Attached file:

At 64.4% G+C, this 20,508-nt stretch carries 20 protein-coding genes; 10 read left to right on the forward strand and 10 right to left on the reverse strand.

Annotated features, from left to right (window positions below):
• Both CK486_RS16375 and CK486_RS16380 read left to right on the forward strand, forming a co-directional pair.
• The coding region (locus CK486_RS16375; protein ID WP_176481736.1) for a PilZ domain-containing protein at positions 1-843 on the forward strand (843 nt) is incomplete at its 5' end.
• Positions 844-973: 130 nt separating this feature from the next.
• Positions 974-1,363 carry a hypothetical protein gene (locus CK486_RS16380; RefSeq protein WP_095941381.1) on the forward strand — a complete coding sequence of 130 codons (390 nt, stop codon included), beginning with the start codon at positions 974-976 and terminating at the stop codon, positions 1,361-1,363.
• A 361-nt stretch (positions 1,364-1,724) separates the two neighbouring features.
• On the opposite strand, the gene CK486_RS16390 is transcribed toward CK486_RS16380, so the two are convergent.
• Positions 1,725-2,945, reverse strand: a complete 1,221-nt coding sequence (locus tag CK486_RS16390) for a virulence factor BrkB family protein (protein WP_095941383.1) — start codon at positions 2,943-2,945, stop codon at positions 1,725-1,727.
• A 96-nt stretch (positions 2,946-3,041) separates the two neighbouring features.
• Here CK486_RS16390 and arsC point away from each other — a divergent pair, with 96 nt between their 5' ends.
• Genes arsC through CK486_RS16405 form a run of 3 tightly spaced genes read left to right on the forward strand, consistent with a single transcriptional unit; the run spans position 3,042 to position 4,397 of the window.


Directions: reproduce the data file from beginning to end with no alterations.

At 64.4% G+C, this 20,508-nt stretch carries 20 protein-coding genes; 10 read left to right on the forward strand and 10 right to left on the reverse strand.

Annotated features, from left to right (window positions below):
• Both CK486_RS16375 and CK486_RS16380 read left to right on the forward strand, forming a co-directional pair.
• The coding region (locus CK486_RS16375; protein ID WP_176481736.1) for a PilZ domain-containing protein at positions 1-843 on the forward strand (843 nt) is incomplete at its 5' end.
• Positions 844-973: 130 nt separating this feature from the next.
• Positions 974-1,363 carry a hypothetical protein gene (locus CK486_RS16380; RefSeq protein WP_095941381.1) on the forward strand — a complete coding sequence of 130 codons (390 nt, stop codon included), beginning with the start codon at positions 974-976 and terminating at the stop codon, positions 1,361-1,363.
• A 361-nt stretch (positions 1,364-1,724) separates the two neighbouring features.
• On the opposite strand, the gene CK486_RS16390 is transcribed toward CK486_RS16380, so the two are convergent.
• Positions 1,725-2,945, reverse strand: a complete 1,221-nt coding sequence (locus tag CK486_RS16390) for a virulence factor BrkB family protein (protein WP_095941383.1) — start codon at positions 2,943-2,945, stop codon at positions 1,725-1,727.
• A 96-nt stretch (positions 2,946-3,041) separates the two neighbouring features.
• Here CK486_RS16390 and arsC point away from each other — a divergent pair, with 96 nt between their 5' ends.
• Genes arsC through CK486_RS16405 form a run of 3 tightly spaced genes read left to right on the forward strand, consistent with a single transcriptional unit; the run spans position 3,042 to position 4,397 of the window.